SXSW 2003: The Rest of the Story

Saturday, March 29, 2003
@ the dorm room | 7:37 PM
SXSW 2003: The Rest

I slacked in posting my South by Southwest experiences. I’d been planning to post them daily as it went on, but I found that each morning, as I awoke from the drunken, harmonic haze of the night before, I needed to be downtown again for more music. And so, I never put aside enough time to actually sit down and write up reports from the front. I was too busy finding parking, talking to people, glancing at my Austin Chronicle-pullout SXSW schedule, saying, “I have a tab,” and worrying about the slur in my speech affecting my ability to accurately convey my thoughts to whatever person I happened to be speaking to at the time the wave of alcohol finally broke and pulled me under.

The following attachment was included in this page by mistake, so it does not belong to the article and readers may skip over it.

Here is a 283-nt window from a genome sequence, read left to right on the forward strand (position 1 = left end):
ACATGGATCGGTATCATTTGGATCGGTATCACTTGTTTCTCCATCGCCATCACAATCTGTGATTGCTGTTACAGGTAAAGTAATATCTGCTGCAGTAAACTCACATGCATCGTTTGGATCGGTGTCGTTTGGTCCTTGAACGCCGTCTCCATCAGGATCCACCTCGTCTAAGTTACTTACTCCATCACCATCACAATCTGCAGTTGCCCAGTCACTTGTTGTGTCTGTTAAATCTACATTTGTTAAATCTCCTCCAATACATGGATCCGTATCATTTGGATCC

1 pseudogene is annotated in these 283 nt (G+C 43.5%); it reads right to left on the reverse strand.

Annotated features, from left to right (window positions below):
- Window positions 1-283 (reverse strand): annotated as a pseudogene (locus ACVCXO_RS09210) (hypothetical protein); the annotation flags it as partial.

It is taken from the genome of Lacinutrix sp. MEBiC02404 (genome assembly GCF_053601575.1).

The lasting image of those five days would probably be, for me, the sight of the Woodward and S. Congress traffic light as, each morning around eleven, I left my home and took a right, heading north on Congress toward Sixth Street, the epicenter of SXSW. The weather was beautiful with a clear blue sky and warm temperatures throughout the week. Warm enough, indeed, to have baked my car enough by that hour of the morning to make slipping into it like slipping inside the womb of my bed or, if I hadn’t slept well the night before (which was often during that alcohol-sleep week) and was still waking up and possibly a bit cranky, entering an oven that immediately caused the sweat glands to shift into high gear. But each day I made it out to the clubs in an effort to figure out those who attend the festival.